The No-Knead Bread recipe from Mark Bittman is uber famous, and it was how I learned to make bread. All you need is flour, a little bit of yeast, some salt and olive oil, and technique. The technique really creates a wonderful, crusty bread with a bunch of air holes in it. The end result is a great kind of bread that is so fancy but also so easy to make—it’s a great way to up your game and really learn to enjoy the process of making your own bread by hand.


Image from Gimme Some Oven

Cacio E Pepe

Again, this is another one of those risotto-type dishes, in that it’s all about comfort and simplicity. Most likely everyone has the ingredients that you need to make cacio e pepe, because the title literally translates to cheese and pepper, which is essentially all that’s on top of the dish. This recipe is another that’s all about technique, so it’s important to know how the ingredients work together, and then follow the instructions to a tee. If you’ve never had this dish before, order it at a great Italian restaurant to get a sense for the texture, then go home and make it yourself.


Image from Rachael Ray Show

Jacques Torres’s Secret Chocolate Chip Cookies

Every cook needs a great chocolate chip cookie recipe. The Jacque Torres Secret Chocolate Chip Cookie recipe has been famous for a really long time. It’s a great place to start in terms of upping your game when it comes to chocolate chip cookies. I know there are a lot of excellent cookie recipes in the game, so if there’s another recipe you really like to use for your best chocolate chip cookies, let me know in the comments!


Image from Food Network

Ina Garten’s Mac & Cheese

I started with this Ina Garten recipe when I needed some really good comfort food, and it’s one I always go back to. It uses a béchamel sauce, which is super easy to make, plus really good cheese. This dish is one of those things that make me think, if you’re gonna eat the calories, you might as well do it well.


Image from Damn Delicious

Steak with Garlic Butter

I’ve included a link here for perfectly seared steak, which comes together with only a few ingredients. This recipe is yet another that’s all about technique—making sure you’ve got the right pan at the right temperature, that the steak is at the right temperature, and resisting the urge to flip the steak before it’s ready.


Image from 101 Cookbooks

Raw Tuscan Kale Salad

This salad is my go-to kale salad—it’s a definite crowd pleaser. I would bookmark it, try it, keep it—you will never need another kale salad recipe ever again.


Image from A Couple Cooks

Homemade Salad Dressing

It’s really important to learn how to make a good dressing—one part oil, one part vinegar. I’d encourage you to switch your dressing up with flavored vinegar, and to not really feel the need to go any more fancy than that. Once you realize how easy it is to make a good salad dressing, you won’t buy it from the jar ever again.


Image from Cookie and Kate


Frittatas are one of those things that look really fussy but are super easy to make. You can make it on a Sunday, slice it up, and keep it for quick breakfasts throughout the week. Additionally, frittatas are really pretty and elevated enough to serve as the main course at a brunch.


Image from Food 52

Sautéed Greens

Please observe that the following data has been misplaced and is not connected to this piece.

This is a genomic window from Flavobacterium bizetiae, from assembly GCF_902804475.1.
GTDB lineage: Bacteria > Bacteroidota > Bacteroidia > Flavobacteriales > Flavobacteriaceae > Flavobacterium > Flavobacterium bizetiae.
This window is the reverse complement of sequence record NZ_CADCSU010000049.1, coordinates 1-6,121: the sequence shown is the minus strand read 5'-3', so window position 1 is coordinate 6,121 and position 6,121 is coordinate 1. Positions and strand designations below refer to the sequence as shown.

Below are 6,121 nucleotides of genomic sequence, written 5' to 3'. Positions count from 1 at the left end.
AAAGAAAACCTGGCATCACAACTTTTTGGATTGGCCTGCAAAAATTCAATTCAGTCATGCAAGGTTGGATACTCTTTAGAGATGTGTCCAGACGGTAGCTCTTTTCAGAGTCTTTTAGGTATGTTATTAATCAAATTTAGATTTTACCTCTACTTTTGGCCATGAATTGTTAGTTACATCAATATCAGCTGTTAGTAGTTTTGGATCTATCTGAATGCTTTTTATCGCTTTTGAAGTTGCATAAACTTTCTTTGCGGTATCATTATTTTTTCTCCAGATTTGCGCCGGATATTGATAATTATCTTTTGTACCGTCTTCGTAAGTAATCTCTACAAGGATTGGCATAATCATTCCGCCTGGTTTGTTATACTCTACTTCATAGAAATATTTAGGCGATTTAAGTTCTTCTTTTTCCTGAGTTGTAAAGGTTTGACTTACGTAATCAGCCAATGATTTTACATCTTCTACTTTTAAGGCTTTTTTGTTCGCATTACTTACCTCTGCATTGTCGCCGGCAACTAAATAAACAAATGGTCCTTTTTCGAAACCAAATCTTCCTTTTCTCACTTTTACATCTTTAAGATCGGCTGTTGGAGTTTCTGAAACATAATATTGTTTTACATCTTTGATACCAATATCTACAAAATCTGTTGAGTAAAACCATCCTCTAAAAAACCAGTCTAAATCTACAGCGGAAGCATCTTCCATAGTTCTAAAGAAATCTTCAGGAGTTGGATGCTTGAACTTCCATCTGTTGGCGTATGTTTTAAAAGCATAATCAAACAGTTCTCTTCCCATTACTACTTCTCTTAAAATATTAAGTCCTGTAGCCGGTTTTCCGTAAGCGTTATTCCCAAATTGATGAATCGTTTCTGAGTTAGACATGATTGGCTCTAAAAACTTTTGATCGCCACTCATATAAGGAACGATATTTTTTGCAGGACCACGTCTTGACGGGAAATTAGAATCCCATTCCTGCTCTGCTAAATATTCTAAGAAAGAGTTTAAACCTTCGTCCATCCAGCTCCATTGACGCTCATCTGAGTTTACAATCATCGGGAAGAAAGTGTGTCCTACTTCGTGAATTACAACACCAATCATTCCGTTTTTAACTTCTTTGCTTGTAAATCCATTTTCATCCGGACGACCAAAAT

Knowing how to properly sauté greens can change the way that you bring greens to your plate. I’m a fan of switching out a traditional salad for a comforting sautéed greens dish—this recipe is an excellent option for that.


Image from Kitchn

Lightest, Fluffiest Buttermilk Pancakes

Knowing how to make buttermilk pancakes (that aren’t from a box!) is a skill that can come in handy more often than you might imagine. We’ve got a delicious recipe here for really, really fluffy pancakes that are a good option to have in your back pocket for when you have guests, want to have an extra special morning on the weekends, or are simply looking to spend time in the kitchen with your kids or significant other.


Image from Foodie Crush

Blueberry Muffins

The blueberry muffins from Gwyneth’s book, It’s All Good, are so delicious. This recipe calls for a little bit more sugar than other muffins that I’ve had, and it really packs in a ton of blueberries. It’s a little bit messy, but is a real treat to have.


Image from Basically

Baked Fish (Without Stinking Up Your Kitchen)

For anyone who’s afraid that they can’t cook fish right, I’ve included a link for basic baked fish. I really do think that learning how to cook your own fish will change the way you look at this sometimes undervalued food category. It’s an entire healthy food group you can consider bringing into your diet with more frequency.


Image from Bon Appetit

Anatomy of a Cheese Plate

These are 5 cheese plates that you can just blatantly copy, and keep in your back pocket for when you’re hosting an impromptu party and only have time to stop at a Whole Foods or a cheese shop. Bookmark this link, study it, and you’ll have a great resource for any future gatherings you host.


Image from Simply Recipes

A Perfect Hard Boiled Egg

Lastly, this is a really simple recipe for how to boil an egg. You shouldn’t aim to just boil an egg to submission, which will leave you with a really chalky, tasteless yolk. It’s good to know how to boil an egg properly, as hard boiled eggs can be a really nice snack to keep in your fridge. And when the yolk is just done, but not too overdone, it’s glorious.

Let me know if there are any other recipes you think should be included in this roundup! I’m always happy to add to my own repertoire. And be sure to let us know if you end up making any one of these recipes. Add a picture, tag us—we’d love to connect with you on social media and connect with you on your journey to becoming a better cook.

BY Kate Arends - May 13, 2019

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March 28, 2021 7:59 pm

Love this!!!!!!!